Celebrating 10 years of imposter syndrome

This fall semester will mark, if my math is correct, ten years that I’ve been teaching courses of my own design.  (For one previous year, I taught composition courses from a department-chosen text, hewing closely to model department syllabi, culminating in a department portfolio review.  It was a great experience, and I learned a lot, especially from Donna, who supervised my TA support section–but it wasn’t my own show.)

A lot’s changed in 10 years: I went from being a doctoral student, to a post-doc, to an assistant professor, to an untenured associate professor, to, finally, being a tenured associate professor.  I’ve gotten some recognition for my teaching, and have good evaluations.

What hasn’t changed is the gnawing anxiety of imposter syndrome.   (Wikipedia says that it “is not an officially recognized psychological disorder”–and let’s hope it stays that way!) I still open most student e-mail with a clutch of dread that, finally, I’ve been found out.

Today, for example, a very loyal and devoted student got in touch and asked to meet to discuss a “favor regarding this fall’s cyberpunk class,” in which he’s enrolled.  By chance, I was on campus and was able to set up a meeting a couple of hours later.  I spent the ENTIRE two hours speculating about the nature of the favor: “Stop clowning at the front of the class.”  “Stop passing yourself off as knowledgeable about the internet.”  “Try delivering actual content for a change, instead of focusing on teaching methods for reading and writing.”  Seriously.  Two hours of this, in preparation for a meeting with a student who’s taken ~12 credit hours with me already, and even written a testimonial for the local teaching award.

What was the actual favor?  Special pleading for a fellow student, a cyberpunk devotee, who wants into the class.

On the one hand, I would be grateful if this would stop, or could be contained.  Maybe half an hour instead of two hours, for a start.  But, on the other, I’m pretty certain that this syndrome–like the intense nausea I tend to feel about many classes near the end of the semester–is the source of whatever strengths I have as a teacher.  It’s all about the gap in my mind between the class that I know I can teach, and the class as it actually went.  I know that that gap can only asymptotically diminish–for one thing, it’s not up to me alone: students play a role!  But the gap reminds me that the class could always be better, and should always be better.  (I don’t want to be too pollyanna-ish about this: My usual end-of-semester nausea can have real repercussions.  For example, it’s very easy to get frustrated with a class that doesn’t seem to be going well, allowing myself instead to get sucked into thinking about the new semester.)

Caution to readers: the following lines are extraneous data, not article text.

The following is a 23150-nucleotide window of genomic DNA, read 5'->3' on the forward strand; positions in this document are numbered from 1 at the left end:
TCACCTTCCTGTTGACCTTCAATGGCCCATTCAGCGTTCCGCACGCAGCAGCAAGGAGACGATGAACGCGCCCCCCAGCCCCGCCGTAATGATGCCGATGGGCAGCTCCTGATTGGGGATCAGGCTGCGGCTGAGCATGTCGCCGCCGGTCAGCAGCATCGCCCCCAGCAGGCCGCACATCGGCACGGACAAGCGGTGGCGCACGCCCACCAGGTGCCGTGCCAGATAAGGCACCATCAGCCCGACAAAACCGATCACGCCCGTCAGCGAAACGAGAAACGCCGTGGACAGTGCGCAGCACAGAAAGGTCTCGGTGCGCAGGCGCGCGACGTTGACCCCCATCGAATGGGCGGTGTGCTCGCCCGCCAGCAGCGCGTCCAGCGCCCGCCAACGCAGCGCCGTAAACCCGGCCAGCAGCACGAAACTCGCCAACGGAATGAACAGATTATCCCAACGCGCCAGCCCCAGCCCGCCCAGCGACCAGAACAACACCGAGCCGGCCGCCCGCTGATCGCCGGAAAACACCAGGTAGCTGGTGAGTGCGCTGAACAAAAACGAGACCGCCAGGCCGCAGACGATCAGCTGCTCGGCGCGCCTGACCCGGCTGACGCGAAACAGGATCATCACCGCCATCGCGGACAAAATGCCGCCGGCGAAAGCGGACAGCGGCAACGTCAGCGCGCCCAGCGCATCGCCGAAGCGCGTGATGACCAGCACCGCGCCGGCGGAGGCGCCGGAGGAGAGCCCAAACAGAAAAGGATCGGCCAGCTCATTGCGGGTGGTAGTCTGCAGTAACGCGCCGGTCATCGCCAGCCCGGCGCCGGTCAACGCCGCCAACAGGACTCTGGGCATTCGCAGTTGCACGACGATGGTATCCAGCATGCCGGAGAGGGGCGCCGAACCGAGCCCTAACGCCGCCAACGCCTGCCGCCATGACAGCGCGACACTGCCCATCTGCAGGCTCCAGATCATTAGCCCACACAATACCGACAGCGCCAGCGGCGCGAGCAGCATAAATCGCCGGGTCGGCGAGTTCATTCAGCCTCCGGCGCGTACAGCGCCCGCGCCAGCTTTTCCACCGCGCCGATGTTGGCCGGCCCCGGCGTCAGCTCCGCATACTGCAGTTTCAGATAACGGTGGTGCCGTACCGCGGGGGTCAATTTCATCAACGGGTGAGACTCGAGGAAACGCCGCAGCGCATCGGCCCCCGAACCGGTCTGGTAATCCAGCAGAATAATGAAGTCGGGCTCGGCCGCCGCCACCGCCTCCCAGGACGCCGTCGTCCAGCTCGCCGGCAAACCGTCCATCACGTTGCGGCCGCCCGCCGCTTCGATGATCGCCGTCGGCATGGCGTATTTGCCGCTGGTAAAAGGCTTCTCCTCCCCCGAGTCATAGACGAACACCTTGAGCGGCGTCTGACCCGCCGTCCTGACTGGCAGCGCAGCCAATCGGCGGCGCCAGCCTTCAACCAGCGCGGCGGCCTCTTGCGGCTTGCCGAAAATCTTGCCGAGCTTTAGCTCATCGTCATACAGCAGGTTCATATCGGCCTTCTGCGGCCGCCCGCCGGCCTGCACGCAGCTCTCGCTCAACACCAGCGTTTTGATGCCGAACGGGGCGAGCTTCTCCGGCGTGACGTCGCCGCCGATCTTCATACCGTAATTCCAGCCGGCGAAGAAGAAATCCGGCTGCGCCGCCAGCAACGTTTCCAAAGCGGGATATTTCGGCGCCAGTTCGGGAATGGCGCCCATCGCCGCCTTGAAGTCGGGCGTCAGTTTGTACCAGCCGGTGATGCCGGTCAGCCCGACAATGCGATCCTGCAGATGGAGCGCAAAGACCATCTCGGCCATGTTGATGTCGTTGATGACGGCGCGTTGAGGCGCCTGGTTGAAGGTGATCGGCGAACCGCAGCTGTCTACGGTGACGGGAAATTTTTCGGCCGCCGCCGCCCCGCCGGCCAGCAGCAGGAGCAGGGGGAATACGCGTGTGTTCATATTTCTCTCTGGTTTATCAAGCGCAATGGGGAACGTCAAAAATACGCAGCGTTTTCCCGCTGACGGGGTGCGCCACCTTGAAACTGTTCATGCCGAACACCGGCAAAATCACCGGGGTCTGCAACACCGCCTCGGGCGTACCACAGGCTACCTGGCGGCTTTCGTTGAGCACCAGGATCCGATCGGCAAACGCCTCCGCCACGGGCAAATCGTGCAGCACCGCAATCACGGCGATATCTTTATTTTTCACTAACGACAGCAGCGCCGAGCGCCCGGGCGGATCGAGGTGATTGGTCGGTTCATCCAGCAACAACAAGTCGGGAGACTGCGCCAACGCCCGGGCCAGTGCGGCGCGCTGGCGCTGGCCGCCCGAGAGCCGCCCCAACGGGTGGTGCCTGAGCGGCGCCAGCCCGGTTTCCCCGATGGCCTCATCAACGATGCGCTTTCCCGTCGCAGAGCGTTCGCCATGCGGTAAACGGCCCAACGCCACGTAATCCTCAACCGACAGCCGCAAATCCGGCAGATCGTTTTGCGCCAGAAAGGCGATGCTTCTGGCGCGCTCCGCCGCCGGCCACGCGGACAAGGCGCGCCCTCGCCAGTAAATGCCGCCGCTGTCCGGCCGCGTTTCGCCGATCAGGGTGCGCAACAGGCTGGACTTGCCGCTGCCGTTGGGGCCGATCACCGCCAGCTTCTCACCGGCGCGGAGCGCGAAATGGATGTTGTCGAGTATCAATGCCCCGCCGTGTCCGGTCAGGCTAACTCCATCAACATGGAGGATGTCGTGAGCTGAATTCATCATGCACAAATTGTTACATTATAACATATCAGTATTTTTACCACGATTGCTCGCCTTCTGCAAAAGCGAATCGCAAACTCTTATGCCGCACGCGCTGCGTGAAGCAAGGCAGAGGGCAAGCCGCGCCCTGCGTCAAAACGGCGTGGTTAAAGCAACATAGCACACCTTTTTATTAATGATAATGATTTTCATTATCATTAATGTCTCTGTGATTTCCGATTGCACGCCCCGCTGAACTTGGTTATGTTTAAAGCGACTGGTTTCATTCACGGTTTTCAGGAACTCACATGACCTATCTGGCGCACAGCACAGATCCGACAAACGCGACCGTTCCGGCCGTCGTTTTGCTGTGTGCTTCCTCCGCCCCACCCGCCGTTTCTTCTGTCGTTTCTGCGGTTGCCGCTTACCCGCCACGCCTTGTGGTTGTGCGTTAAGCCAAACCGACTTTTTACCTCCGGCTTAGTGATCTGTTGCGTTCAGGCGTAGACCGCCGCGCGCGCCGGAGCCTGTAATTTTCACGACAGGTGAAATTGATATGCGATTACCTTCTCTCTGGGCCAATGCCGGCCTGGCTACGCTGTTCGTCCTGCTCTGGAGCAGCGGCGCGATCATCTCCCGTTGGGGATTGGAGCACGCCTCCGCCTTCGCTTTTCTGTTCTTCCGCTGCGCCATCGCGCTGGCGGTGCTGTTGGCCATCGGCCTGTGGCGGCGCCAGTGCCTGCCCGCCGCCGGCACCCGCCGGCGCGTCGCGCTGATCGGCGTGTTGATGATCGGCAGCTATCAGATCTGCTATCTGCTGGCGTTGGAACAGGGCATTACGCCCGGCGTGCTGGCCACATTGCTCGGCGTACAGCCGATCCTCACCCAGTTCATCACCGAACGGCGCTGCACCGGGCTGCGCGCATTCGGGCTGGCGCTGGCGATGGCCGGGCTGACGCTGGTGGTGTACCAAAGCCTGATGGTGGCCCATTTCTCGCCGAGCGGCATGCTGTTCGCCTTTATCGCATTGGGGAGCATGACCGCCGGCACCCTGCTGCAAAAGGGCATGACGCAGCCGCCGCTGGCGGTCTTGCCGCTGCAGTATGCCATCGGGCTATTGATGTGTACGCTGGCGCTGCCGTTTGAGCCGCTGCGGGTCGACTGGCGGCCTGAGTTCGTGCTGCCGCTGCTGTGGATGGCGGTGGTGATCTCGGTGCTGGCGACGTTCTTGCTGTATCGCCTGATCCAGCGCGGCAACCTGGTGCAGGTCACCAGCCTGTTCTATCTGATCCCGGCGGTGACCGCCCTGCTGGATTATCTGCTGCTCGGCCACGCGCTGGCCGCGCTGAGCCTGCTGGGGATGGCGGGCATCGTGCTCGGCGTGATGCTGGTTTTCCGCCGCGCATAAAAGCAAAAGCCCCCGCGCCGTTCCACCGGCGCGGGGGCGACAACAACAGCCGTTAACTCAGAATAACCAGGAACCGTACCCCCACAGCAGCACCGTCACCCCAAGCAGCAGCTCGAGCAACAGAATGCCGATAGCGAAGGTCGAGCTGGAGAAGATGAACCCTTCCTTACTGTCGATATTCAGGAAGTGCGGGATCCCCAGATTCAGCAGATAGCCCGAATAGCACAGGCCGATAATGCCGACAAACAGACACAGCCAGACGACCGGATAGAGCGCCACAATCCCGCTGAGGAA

Ira Glass has a *great* video about this (via, like most good things about work/productivity and related issues, 43folders), arguing that one’s failure, especially self-perceived failure, is in part a function of what gives you a voice, and so you just have to push through it.  So, here’s to another decade of feeling miserable about my ability to reach students!

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6 Responses to Celebrating 10 years of imposter syndrome

  1. Glad to hear I’m not the only one who (still) freaks out about this sort of stuff — and I’ve been doing this a decade longer than you! There’s an interesting article by Peggy McIntosh at Wellesley about how women are more prone to this thinking.

  2. Brian says:

    Thanks for this post, Jason. I have been going through these same emotions as I’m prepping for my classes this fall: worried that I’ll have nothing of value to say to the students. That they’ll figure out that my grasp of media theory is not quite on par with Baudrillard’s. That I don’t know enough about the historical context of 1964 to be effective in talking about McLuhan.

    I guess what this means is that I can’t realistically expect these emotions to go away. But knowing that they are part of the experience for everyone means that I can maybe wrap my mind around just pushing forward.

  3. I just received a book the very existence of which confirms my imposter status: John Sutherland’s ‘How to Read a Victorian Novel.’ Clearly, I’ve been doing it wrong all these years but everyone has been too nice to say so. Is one symptom of this syndrome having dreams about showing up for the first class either in the wrong room or without any notes?

  4. Alex says:

    This affects students as well, I might add. Well, At least, it affects me – every time I present a project, be it a conference, a panel, URCAD – I am shocked that anyone could possibly interested in what I have to say, because I am fairly certain that I am making it up. This might be the case – is it weird to hope I have imposters?

  5. Frothy McBaldman says:

    I will add my amen to the cries of the congregation. Nowadays, however, I find that I can overcome imposter syndrome in the classroom by dwelling on all the other areas of endeavor in which I am woefully underprepared and altogether inadequate.

    I am hoping this will hold me in good stead until I teach Romantic poetry and prose in the fall, at which point I assume my students will rise up and point at me like Donald Sutherland in Invasion of the Body Snatchers.

  6. See, I can’t even get book info right: ‘How to Read a Victorian Novel’ is George Levine’s contribution to the ‘how to read’ genre. John Sutherland’s (which I’ve also got) is just plain ‘How to Read a Novel.’

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